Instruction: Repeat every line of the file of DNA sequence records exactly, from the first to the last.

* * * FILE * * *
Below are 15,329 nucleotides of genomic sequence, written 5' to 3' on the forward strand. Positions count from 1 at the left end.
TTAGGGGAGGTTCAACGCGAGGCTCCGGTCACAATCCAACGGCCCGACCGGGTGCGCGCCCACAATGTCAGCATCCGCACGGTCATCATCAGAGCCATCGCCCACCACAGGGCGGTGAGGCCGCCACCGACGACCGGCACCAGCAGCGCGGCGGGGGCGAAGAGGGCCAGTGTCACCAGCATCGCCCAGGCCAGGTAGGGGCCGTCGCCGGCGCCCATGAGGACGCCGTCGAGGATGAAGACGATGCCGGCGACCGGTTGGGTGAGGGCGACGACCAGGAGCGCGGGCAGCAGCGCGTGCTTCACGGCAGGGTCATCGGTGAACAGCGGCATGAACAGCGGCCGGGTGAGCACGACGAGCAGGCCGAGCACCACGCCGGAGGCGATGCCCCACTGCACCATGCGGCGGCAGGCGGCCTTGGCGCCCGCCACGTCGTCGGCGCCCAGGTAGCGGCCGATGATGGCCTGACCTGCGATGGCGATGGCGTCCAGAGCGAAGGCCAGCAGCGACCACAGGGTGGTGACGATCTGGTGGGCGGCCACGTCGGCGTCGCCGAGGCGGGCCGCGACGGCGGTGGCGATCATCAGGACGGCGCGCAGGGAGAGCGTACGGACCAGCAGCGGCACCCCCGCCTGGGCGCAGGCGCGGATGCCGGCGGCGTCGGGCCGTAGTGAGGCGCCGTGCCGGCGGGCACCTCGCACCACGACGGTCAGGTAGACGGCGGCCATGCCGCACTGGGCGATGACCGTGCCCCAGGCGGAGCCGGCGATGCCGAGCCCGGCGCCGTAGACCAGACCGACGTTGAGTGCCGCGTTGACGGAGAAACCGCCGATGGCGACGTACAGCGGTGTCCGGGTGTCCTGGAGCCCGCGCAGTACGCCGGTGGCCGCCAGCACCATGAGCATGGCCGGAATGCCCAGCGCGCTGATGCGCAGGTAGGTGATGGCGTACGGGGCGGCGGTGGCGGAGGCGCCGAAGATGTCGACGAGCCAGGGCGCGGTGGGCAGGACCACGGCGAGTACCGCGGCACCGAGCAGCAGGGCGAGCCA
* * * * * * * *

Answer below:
Below are 15,329 nucleotides of genomic sequence, written 5' to 3' on the forward strand. Positions count from 1 at the left end.
TTAGGGGAGGTTCAACGCGAGGCTCCGGTCACAATCCAACGGCCCGACCGGGTGCGCGCCCACAATGTCAGCATCCGCACGGTCATCATCAGAGCCATCGCCCACCACAGGGCGGTGAGGCCGCCACCGACGACCGGCACCAGCAGCGCGGCGGGGGCGAAGAGGGCCAGTGTCACCAGCATCGCCCAGGCCAGGTAGGGGCCGTCGCCGGCGCCCATGAGGACGCCGTCGAGGATGAAGACGATGCCGGCGACCGGTTGGGTGAGGGCGACGACCAGGAGCGCGGGCAGCAGCGCGTGCTTCACGGCAGGGTCATCGGTGAACAGCGGCATGAACAGCGGCCGGGTGAGCACGACGAGCAGGCCGAGCACCACGCCGGAGGCGATGCCCCACTGCACCATGCGGCGGCAGGCGGCCTTGGCGCCCGCCACGTCGTCGGCGCCCAGGTAGCGGCCGATGATGGCCTGACCTGCGATGGCGATGGCGTCCAGAGCGAAGGCCAGCAGCGACCACAGGGTGGTGACGATCTGGTGGGCGGCCACGTCGGCGTCGCCGAGGCGGGCCGCGACGGCGGTGGCGATCATCAGGACGGCGCGCAGGGAGAGCGTACGGACCAGCAGCGGCACCCCCGCCTGGGCGCAGGCGCGGATGCCGGCGGCGTCGGGCCGTAGTGAGGCGCCGTGCCGGCGGGCACCTCGCACCACGACGGTCAGGTAGACGGCGGCCATGCCGCACTGGGCGATGACCGTGCCCCAGGCGGAGCCGGCGATGCCGAGCCCGGCGCCGTAGACCAGACCGACGTTGAGTGCCGCGTTGACGGAGAAACCGCCGATGGCGACGTACAGCGGTGTCCGGGTGTCCTGGAGCCCGCGCAGTACGCCGGTGGCCGCCAGCACCATGAGCATGGCCGGAATGCCCAGCGCGCTGATGCGCAGGTAGGTGATGGCGTACGGGGCGGCGGTGGCGGAGGCGCCGAAGATGTCGACGAGCCAGGGCGCGGTGGGCAGGACCACGGCGAGTACCGCGGCACCGAGCAGCAGGGCGAGCCA